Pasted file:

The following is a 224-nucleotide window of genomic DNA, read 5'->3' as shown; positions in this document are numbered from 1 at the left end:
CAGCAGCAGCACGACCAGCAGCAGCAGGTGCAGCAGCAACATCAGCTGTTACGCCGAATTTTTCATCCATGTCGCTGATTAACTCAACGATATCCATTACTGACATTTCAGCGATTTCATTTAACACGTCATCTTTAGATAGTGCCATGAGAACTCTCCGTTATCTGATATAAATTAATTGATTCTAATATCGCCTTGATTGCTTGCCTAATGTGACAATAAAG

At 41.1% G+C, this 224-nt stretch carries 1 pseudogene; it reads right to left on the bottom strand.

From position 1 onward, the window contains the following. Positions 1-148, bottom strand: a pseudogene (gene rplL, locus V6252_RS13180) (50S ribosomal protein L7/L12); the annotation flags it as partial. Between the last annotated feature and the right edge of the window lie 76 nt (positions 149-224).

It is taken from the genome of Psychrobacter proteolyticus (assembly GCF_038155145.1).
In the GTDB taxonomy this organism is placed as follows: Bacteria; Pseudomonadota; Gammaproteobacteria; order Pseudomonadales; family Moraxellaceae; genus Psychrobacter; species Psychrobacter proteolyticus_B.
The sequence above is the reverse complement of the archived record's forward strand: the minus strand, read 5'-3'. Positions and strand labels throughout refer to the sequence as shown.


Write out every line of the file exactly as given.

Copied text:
The following is a 224-nucleotide window of genomic DNA, read 5'->3' as shown; positions in this document are numbered from 1 at the left end:
CAGCAGCAGCACGACCAGCAGCAGCAGGTGCAGCAGCAACATCAGCTGTTACGCCGAATTTTTCATCCATGTCGCTGATTAACTCAACGATATCCATTACTGACATTTCAGCGATTTCATTTAACACGTCATCTTTAGATAGTGCCATGAGAACTCTCCGTTATCTGATATAAATTAATTGATTCTAATATCGCCTTGATTGCTTGCCTAATGTGACAATAAAG

At 41.1% G+C, this 224-nt stretch carries 1 pseudogene; it reads right to left on the bottom strand.

From position 1 onward, the window contains the following. Positions 1-148, bottom strand: a pseudogene (gene rplL, locus V6252_RS13180) (50S ribosomal protein L7/L12); the annotation flags it as partial. Between the last annotated feature and the right edge of the window lie 76 nt (positions 149-224).

It is taken from the genome of Psychrobacter proteolyticus (assembly GCF_038155145.1).
In the GTDB taxonomy this organism is placed as follows: Bacteria; Pseudomonadota; Gammaproteobacteria; order Pseudomonadales; family Moraxellaceae; genus Psychrobacter; species Psychrobacter proteolyticus_B.
The sequence above is the reverse complement of the archived record's forward strand: the minus strand, read 5'-3'. Positions and strand labels throughout refer to the sequence as shown.